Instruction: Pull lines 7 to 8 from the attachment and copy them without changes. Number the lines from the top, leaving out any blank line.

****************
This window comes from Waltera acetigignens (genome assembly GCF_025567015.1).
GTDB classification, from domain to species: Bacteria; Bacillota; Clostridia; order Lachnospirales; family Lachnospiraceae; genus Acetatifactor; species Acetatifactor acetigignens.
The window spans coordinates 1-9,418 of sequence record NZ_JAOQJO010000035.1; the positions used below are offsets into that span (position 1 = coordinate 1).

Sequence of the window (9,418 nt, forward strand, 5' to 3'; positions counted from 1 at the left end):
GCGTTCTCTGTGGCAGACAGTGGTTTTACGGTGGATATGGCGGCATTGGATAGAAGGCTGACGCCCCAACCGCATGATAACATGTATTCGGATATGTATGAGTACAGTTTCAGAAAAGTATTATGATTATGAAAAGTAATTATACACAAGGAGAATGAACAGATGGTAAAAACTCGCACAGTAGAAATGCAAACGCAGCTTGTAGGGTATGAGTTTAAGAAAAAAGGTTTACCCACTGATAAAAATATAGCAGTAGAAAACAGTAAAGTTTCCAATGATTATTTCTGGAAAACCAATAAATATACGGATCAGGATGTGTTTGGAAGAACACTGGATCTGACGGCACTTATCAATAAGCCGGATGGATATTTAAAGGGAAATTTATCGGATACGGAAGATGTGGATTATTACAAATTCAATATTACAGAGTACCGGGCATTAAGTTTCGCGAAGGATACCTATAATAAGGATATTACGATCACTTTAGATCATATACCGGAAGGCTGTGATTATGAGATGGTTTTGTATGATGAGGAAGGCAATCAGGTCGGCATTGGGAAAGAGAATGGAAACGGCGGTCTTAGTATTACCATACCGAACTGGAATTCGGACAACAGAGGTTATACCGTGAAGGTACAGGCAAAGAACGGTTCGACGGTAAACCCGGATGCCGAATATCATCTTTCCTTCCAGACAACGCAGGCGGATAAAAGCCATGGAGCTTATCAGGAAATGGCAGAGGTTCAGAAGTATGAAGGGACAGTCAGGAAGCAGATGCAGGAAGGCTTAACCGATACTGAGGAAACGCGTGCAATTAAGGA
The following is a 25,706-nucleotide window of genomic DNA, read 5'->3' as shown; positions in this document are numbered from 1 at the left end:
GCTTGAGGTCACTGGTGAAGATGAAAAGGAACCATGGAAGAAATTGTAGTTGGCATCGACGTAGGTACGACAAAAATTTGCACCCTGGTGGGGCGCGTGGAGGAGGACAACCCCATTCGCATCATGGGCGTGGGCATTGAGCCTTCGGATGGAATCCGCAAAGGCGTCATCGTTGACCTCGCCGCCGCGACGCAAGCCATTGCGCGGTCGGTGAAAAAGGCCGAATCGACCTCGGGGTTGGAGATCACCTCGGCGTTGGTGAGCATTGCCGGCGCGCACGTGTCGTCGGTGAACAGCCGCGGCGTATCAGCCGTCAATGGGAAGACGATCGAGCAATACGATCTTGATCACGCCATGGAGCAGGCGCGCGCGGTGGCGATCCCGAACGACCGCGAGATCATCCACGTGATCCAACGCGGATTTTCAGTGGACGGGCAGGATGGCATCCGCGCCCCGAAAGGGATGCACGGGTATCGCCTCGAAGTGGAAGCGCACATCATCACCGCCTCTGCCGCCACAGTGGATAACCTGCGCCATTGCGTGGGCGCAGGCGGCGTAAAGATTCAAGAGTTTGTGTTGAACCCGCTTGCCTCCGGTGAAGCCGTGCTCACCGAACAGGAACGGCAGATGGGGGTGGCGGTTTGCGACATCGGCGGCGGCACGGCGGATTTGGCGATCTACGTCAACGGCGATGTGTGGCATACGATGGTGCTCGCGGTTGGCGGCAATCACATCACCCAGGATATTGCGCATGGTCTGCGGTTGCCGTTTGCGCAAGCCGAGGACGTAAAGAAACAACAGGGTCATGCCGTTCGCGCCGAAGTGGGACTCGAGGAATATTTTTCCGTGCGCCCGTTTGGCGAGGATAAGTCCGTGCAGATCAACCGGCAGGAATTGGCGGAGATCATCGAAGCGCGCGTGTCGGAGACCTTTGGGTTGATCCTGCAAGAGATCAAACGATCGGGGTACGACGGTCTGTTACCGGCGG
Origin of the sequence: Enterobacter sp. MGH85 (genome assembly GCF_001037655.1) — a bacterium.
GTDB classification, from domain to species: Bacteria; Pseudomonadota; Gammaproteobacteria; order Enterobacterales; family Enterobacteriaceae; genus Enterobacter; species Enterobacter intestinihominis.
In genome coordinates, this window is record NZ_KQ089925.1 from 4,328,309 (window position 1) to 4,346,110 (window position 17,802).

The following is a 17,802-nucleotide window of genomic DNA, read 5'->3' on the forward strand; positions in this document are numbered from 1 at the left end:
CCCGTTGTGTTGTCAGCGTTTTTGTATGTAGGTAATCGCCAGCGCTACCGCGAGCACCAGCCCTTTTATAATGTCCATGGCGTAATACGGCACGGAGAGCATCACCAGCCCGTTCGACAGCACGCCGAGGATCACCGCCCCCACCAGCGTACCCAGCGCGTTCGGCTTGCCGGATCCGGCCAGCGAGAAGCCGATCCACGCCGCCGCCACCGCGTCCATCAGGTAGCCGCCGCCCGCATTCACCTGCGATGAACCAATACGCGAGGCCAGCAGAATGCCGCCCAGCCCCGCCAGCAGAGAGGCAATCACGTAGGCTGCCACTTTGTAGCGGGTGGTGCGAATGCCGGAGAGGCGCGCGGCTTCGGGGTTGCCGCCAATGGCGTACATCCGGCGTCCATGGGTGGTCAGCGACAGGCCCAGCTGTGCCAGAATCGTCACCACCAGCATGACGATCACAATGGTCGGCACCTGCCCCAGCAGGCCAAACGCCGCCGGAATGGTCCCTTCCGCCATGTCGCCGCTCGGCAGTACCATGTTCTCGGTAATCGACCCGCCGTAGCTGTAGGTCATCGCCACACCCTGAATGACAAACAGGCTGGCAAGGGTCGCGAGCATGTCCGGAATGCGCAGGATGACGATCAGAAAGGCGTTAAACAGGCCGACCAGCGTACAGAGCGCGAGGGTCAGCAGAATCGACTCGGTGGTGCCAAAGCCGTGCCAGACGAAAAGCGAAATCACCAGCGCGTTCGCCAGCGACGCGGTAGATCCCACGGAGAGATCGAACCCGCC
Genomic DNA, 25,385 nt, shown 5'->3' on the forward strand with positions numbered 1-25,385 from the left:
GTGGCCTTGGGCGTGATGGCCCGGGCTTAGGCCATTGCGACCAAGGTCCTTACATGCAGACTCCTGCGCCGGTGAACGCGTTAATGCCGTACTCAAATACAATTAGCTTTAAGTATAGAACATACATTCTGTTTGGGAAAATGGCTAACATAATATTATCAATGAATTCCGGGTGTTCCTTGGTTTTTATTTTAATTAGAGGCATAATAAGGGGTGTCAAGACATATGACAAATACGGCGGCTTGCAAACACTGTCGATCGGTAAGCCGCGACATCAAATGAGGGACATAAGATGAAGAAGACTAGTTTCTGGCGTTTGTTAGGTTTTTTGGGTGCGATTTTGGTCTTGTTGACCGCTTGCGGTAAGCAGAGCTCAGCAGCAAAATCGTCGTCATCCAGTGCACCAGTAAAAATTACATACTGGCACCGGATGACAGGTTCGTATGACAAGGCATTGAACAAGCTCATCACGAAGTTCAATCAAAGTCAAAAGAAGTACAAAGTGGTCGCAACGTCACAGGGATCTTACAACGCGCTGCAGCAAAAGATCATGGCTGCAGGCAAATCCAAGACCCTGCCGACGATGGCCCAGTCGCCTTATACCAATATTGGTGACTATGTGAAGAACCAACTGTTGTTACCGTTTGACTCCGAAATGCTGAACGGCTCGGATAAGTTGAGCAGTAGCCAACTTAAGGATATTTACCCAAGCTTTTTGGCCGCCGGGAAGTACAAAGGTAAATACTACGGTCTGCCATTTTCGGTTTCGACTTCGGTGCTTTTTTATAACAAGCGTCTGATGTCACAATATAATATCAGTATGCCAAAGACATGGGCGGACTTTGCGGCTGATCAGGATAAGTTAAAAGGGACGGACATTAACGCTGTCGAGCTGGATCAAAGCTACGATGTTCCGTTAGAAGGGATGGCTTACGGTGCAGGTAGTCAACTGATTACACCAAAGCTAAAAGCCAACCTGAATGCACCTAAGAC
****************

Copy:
GCTTGAGGTCACTGGTGAAGATGAAAAGGAACCATGGAAGAAATTGTAGTTGGCATCGACGTAGGTACGACAAAAATTTGCACCCTGGTGGGGCGCGTGGAGGAGGACAACCCCATTCGCATCATGGGCGTGGGCATTGAGCCTTCGGATGGAATCCGCAAAGGCGTCATCGTTGACCTCGCCGCCGCGACGCAAGCCATTGCGCGGTCGGTGAAAAAGGCCGAATCGACCTCGGGGTTGGAGATCACCTCGGCGTTGGTGAGCATTGCCGGCGCGCACGTGTCGTCGGTGAACAGCCGCGGCGTATCAGCCGTCAATGGGAAGACGATCGAGCAATACGATCTTGATCACGCCATGGAGCAGGCGCGCGCGGTGGCGATCCCGAACGACCGCGAGATCATCCACGTGATCCAACGCGGATTTTCAGTGGACGGGCAGGATGGCATCCGCGCCCCGAAAGGGATGCACGGGTATCGCCTCGAAGTGGAAGCGCACATCATCACCGCCTCTGCCGCCACAGTGGATAACCTGCGCCATTGCGTGGGCGCAGGCGGCGTAAAGATTCAAGAGTTTGTGTTGAACCCGCTTGCCTCCGGTGAAGCCGTGCTCACCGAACAGGAACGGCAGATGGGGGTGGCGGTTTGCGACATCGGCGGCGGCACGGCGGATTTGGCGATCTACGTCAACGGCGATGTGTGGCATACGATGGTGCTCGCGGTTGGCGGCAATCACATCACCCAGGATATTGCGCATGGTCTGCGGTTGCCGTTTGCGCAAGCCGAGGACGTAAAGAAACAACAGGGTCATGCCGTTCGCGCCGAAGTGGGACTCGAGGAATATTTTTCCGTGCGCCCGTTTGGCGAGGATAAGTCCGTGCAGATCAACCGGCAGGAATTGGCGGAGATCATCGAAGCGCGCGTGTCGGAGACCTTTGGGTTGATCCTGCAAGAGATCAAACGATCGGGGTACGACGGTCTGTTACCGGCGG
Origin of the sequence: Enterobacter sp. MGH85 (genome assembly GCF_001037655.1) — a bacterium.